About 10,000 more Americans will die each year if Donald Trump signs tax legislation into law that repeals Obamacare’s requirement that most individuals purchase health insurance, according to economist Larry Summers. 

“I think this bill is very dangerous,” said Mr Summers, former Treasury secretary under Bill Clinton and White House economic advisor under Barack Obama. 

“When people lose health insurance, they’re less likely to get preventive care, they’re more likely to defer healthcare they need, and ultimately they’re more likely to die,” he told CNBC’s Squawk Box. 

On the show, Mr Summers debated the matter with Ken Langone, a benefactor of the NYU Langone Medical Center. Mr Langone expressed doubt that Mr Summers’ fears would come to fruition, citing quality of care and increased life expectancy.

“Frankly, this argument that people are going to die is a little bit more emotional than I think the issue calls for,” Mr Langone said.

In a 51-49 vote in the wee hours of Saturday morning, Senate Republicans approved a measure that Mr Trump claimed was “the largest tax cut in the history of our country”.

The bill includes a provision that would repeal Obamacare’s individual mandate, which requires Americans not covered by their employers to purchase insurance on the exchanges.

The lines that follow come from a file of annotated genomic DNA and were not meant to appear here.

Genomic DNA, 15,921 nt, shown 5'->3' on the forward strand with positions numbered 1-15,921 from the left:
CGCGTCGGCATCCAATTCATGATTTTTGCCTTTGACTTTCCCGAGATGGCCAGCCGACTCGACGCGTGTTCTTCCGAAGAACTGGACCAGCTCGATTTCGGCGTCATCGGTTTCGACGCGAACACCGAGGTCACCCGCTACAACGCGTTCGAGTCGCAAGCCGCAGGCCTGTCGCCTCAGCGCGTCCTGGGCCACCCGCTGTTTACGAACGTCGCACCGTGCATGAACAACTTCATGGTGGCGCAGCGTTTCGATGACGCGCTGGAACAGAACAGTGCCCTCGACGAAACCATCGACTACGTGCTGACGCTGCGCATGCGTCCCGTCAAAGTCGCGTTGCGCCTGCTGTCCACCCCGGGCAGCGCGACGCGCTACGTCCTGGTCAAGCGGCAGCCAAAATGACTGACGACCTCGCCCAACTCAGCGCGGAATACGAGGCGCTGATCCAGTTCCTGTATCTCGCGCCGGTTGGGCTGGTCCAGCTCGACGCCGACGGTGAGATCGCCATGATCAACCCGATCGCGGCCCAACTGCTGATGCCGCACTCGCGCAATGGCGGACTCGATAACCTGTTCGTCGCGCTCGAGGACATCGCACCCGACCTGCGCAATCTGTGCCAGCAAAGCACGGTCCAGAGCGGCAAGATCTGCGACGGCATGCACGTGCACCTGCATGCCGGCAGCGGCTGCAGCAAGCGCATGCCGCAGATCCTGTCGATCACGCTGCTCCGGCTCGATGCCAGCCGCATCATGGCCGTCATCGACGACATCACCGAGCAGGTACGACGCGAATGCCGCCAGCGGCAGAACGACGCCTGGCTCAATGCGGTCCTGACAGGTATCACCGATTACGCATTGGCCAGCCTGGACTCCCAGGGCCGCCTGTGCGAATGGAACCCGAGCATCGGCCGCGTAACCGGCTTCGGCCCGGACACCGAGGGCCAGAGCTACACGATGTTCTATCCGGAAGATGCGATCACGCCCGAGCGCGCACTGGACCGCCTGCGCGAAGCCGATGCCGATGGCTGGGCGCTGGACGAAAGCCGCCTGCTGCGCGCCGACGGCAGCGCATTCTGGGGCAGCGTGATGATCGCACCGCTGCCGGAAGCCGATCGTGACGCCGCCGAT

The proposal, which is part of Republican efforts to repeal Obamacare, would lead to 13 million people losing their health insurance over the next decade, according to the nonpartisan Congressional Budget Office. 

Opponents of the individual mandate have called it an unwarranted intrusion on personal freedom and say it forces people to buy insurance they do not want or cannot afford. 

In an op-ed he wrote for the Washington Post, Mr Summers drew on two different studies from the Urban Institute and the Chan School of Public Health, which estimated that one person in a range of 176 to 830 people die when they lose health coverage.

A 2009 study by the National Institutes of Health, conducted before Obamacare was passed, found no relationship between the mortality risk of the insured and uninsured.

“It is not possible to draw firm causal inferences from the results of observational analyses, but there is little evidence to suggest that extending insurance coverage to all adults would have a large effect on the number of deaths in the United States,” the study said.

The Senate tax plan must still be reconciled with the House of Representatives’ proposal, which does not include a repeal of the individual mandate. 

That final bill must be approved by both chambers of Congress before Mr Trump can sign it into law.

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